f -> -0.425605}, {k1 -> -1015., k2 -> 871., k3 -> -250.256,
f -> -36.1311}, {k1 -> -19.5651, k2 -> 15.9578, k3 -> -4.03263,
f -> -0.088018}, {k1 -> -17.6034, k2 -> 15.0429, k3 -> -4.21706,
f -> -0.166124}, {k1 -> -16.5728, k2 -> 14.0221, k3 -> -3.84428,
f -> -0.102562}, {k1 -> -441., k2 -> 384.25, k3 -> -113.75,
f -> -16.5665}, {k1 -> -18.9253, k2 -> 15.6425, k3 -> -4.07804,
f -> -0.11021}, {k1 -> -10.6265, k2 -> 9.49818, k3 -> -2.88101,
f -> -0.000293597}, {k1 -> -18.0594, k2 -> 16.1724, k3 -> -4.97143,
f -> -0.325519}, {k1 -> -19.1149, k2 -> 16.3089, k3 -> -4.56279,
f -> -0.214586}, {k1 -> -1092., k2 -> 939., k3 -> -270.92,
f -> -39.2793}}


To be clear, I am not looking for solutions within a specific region of order of magnitude, I just am looking for a way to have the results from Reduce presented in a manner where these small/large numbers have already been handled by Mathematica.

You could try something like:

ExpandAll[ParamSols3] /. a_Real x_^n_:>Sign[a] (Expand[x Abs[a]^(1/n)])^n


k1 < -10.5768 && 0.0968595 - 0.8754 k1 - Sqrt[-2.12282 - 0.198645 k1 + 0.000194755 k1^2] < k2 < 0.0968595 - 0.8754 k1 + Sqrt[-2.12282 - 0.198645 k1 + 0.000194755 k1^2] && k3 == 0.0695649 - 0.49956 k1 - 0.869566 k2 && f == -0.167373 + 4.34792 k1 + 7.60104 k2 + 8.96402 k3

If you get General::munfl errors, then it makes sense to rationalize the input first, and then numericize after (as suggested by Bill). The numericized result can then be polished as suggested by my answer. To clarify the steps, I will rewrite your constraints as follows:

eqns = And[
ConstraintsPDKD3[[1]]==0,
ConstraintsPDKD3[[2]]==0,
ConstraintsPDKD3[[3]]<0,
ConstraintsPDKD3[[4]]<0
];


Then, putting everything together:

sols = Reduce[Rationalize[eqns, 0], {k1, k2, k3, f}] //
N //
ExpandAll //
ReplaceAll[a_Real x_^n_ :> Sign[a] Expand[x Abs[a]^(1/n)]^n]


k1 < -10.5768 && 0.0968595 - 0.8754 k1 - Sqrt[-2.12282 - 0.198645 k1 + 0.000194755 k1^2] < k2 < 0.0968595 - 0.8754 k1 + Sqrt[-2.12282 - 0.198645 k1 + 0.000194755 k1^2] && k3 == 0.0695649 - 0.49956 k1 - 0.869566 k2 && f == -0.167373 + 4.34792 k1 + 7.60104 k2 + 8.96402 k3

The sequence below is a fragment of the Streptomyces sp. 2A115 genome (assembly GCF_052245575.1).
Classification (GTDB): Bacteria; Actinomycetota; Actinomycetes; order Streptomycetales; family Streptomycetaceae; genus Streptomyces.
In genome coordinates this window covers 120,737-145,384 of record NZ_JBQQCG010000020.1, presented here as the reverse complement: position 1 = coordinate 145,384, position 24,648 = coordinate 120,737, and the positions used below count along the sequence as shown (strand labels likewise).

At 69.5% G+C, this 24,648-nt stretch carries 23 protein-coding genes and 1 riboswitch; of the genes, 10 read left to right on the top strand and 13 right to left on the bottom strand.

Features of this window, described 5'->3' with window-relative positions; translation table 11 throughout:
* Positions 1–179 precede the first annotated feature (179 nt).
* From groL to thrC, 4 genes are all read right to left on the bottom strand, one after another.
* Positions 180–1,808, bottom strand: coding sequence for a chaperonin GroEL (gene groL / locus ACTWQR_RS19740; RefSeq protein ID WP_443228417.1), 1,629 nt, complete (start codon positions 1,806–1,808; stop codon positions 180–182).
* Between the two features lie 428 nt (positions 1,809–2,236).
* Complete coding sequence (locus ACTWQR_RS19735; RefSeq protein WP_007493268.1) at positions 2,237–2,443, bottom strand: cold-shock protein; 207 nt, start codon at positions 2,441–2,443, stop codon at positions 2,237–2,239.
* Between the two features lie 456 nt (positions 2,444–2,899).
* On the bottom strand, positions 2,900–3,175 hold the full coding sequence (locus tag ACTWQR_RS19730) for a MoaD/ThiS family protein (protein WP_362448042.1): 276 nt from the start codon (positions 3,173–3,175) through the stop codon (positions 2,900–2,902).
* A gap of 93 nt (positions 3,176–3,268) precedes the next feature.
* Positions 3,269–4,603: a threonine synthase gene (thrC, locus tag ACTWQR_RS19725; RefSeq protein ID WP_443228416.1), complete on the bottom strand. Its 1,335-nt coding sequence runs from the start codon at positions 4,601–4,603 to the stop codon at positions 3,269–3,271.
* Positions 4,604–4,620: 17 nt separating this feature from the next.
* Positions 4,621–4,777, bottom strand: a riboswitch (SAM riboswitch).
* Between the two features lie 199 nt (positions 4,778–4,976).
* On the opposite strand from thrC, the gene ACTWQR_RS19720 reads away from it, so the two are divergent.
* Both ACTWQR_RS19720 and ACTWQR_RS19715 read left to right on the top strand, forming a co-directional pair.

As for differences between my answer and yours, I can only speculate that the ConsraintPDKD3 expression you put in your question is not the same expression that you used in your Reduce call.

• Hey @Carl! Thanks so much for the help :) Just a quick question if that is alright? I have used the method you suggested above, but got a different answer and precision warning. The warning reads "1.60253^{-169^{2}} is too small to represent as a normalised machine number; precision may be lost." One of the conditional expressions I got was very close to yours, however the k1 and k2 expressions are different. (I would post the result but it puts me over the character limit). Are these possibly related or could it be something else? Thanks again! Commented May 14, 2019 at 16:45
N[Reduce[
Rationalize[{constraint1==0,constraint2==0,constraint3==0,constraint4==0}],
{k1, k2, k3, f}]]


seems to solve this particular example. You might need to include a second ,0 argument for Rationalize to force rationalization of every decimal approximation in every case.

If you have other examples where this doesn't work and can show those then perhaps we can find a way to deal with those too.

• Hey @Bill ! Thanks for the suggestion, unfortunately in my case Constraints[[3]] < 0 && Constraints[[4]] < 0, which gives the same result with or without the Rationalize. I will take a look into this function though! Commented May 14, 2019 at 16:48
• Your third and fourth constraints have lots of decimal approximations that are almost exactly equal. Solving ends up subtracting those two almost equal, but not necessarily exactly equal, things resulting in large or huge exponents. To really overcome this problem I suspect will require dealing with this problem. Look at Rationalize[third,0]- Rationalize[fourth,0]//Simplify` and look at the size of the coefficients that Mathematica has to deal with. Maybe you can really analyze your problem and come up with much simpler constraints. Lots of decimal approximations are often a problem.
– Bill
Commented May 14, 2019 at 18:01